While Daniel Ethier crossed the 2013 Boston Marathon finish line his wife stood five feet from a bomb. Luckily tradition drew her two blocks from two blasts of terror April 15.
Being a Boston Marathon veteran, with four others under his belt, Ethier knew the drill. The Colwood runner hopped on a bus at a 6 a.m. to travel to a small town called Hopkinton, there 25,000 runners waited to start the marathon. In the elite men’s category, Ethier had a 10 a.m. start time.
Wrapped in a black sleeping bag in the football field he chatted with fellow runners. An announcement over the speakers asked the runners to take part in a minute of silence for the victims of the Sandy Hook elementary school shooting.
“Every mile of the marathon there was a sign with the name of a student who died,” Ethier said not knowing another tragedy would unfold in a few short hours.
When Either got up to the start line he heard his favourite song I gotta feeling by the Black Eyed Peas.
“It was perfect weather, perfect song,” Ethier said, remembering how pumped he was. “The start of the race was special for me, to think of all I had gone through this past year.”
In February he suffered a stroke and had heart surgery in July.
“He shouldn’t be here,” said his close friend, Stacy McDougall.
“My neurologist told me what saved me was my fitness level,” Either said, adding the stroke was caused by an undetected birth defect in his heart.
During an MRI after his stroke the Colwood runner learned he had Multiple Sclerosis.
His body was still recovering from his year-long health struggles, and Ethier was ready to give up after 25 kilometres, but realized if he stopped in a little town he would have no way to get to back so he carried on.
All the while his wife Lynne Ethier was standing at the finish line five feet from a bomb in a black backpack.
“Looking back, she thinks she saw the black backpack. There were hundreds of thousands of people there and everyone had backpacks. My wife had a backpack,” Either said.
When he crossed the finish line, Either waved to his wife and carried on to get his medal. The couple has a meeting spot they use after each Boston Marathon, the corner of Boylston Street at Boston Commons park, just two blocks from the finish line.
Lynn headed there and waited for her husband.
When he didn’t show up she started to worry about his health and headed toward the medical tents near the finish line. He was getting medical care in a tent, but was soon released and headed to the meeting spot and his wife wasn’t there. On her way toward the finish line Lynn suddenly decided to return to the meeting spot in case her husband was there.
Four minutes after the couple met at their spot, they heard a loud explosion followed by another.
“It’s Patriots Day, I thought,” said Ethier.
Moments later the couple saw police officers race through the streets and emergency vehicles speed through intersections.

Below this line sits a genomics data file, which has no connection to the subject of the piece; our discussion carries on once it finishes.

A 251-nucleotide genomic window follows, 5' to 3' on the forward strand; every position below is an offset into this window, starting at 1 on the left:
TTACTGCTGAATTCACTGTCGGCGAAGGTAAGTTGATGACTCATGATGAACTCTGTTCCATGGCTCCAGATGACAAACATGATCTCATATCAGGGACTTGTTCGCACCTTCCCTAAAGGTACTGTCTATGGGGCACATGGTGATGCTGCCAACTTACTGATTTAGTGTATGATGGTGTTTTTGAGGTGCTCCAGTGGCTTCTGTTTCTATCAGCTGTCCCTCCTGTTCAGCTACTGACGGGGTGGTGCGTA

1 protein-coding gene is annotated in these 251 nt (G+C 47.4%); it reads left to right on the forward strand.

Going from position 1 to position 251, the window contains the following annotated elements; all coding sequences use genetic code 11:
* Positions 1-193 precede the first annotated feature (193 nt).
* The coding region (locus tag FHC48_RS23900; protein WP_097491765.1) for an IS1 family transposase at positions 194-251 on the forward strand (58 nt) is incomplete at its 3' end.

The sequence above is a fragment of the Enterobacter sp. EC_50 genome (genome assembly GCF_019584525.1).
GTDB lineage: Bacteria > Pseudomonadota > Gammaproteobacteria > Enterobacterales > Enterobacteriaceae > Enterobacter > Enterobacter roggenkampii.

“We got to our hotel and there were people crying in the lobby. It wasn’t until we got up to our room and turned on Channel 7 when we found out it had been bombs,” Ethier said. “(On the news) I saw photos of blood on the sidewalk and thought, ‘that’s exactly where I was standing.’”
They frantically tried to respond to text messages letting family know they were OK when cell service stopped working. They were instructed to stay in their room and the airport was shut down.
Ethier watched airplanes circle the city, and emergency personnel scour the crime scene from his hotel room window.
Anxious to leave, the couple caught the first flight out on Tuesday, April 16, to Ottawa to visit family as planned prior to the attack.
Security at the airport was beefed up with military units patrolling with automatic weapons. The FBI asked passengers for any marathon photos or videos taken as they entered the plane. The couple landed in Ottawa surrounded by media and headed off with family.
This is the fifth time Ethier has run the Boston Marathon and if he qualifies again he’ll go back.
“It’s not Boston, it’s not the marathon, it was just a couple of local people who did this.”
Did you know:
Ethier ran his first Boston Marathon in 2008 after losing 75 pounds. Four years earlier, he started running weighing 240 pounds.
“I would go running at night so no one would see me because I was embarrassed,” Ethier said. “I would walk for one minute and then run, and then walk again.”
Either has finished marathons in New York, Chicago, Boston, Vancouver, Ottawa, Toronto and Victoria.
Paying it forward:
A community workout will raise money for Boston Marathon bombing victims.
Boston Strong community workout is hosted by Strength in 2 Fitness in Colwood. Participants of all fitness abilities are encouraged to come out, build up a sweat and help raise some money for families of the bombing at the 2013 Boston Marathon.
The workout will include squats, pushups and core work.
Boston Strong community work out is April 27 at 9:15 a.m.
“It’s by donation, big or small,” said gym owner Stacy McDougall. “It is really important to celebrate life and we have the opportunity to help others too.”
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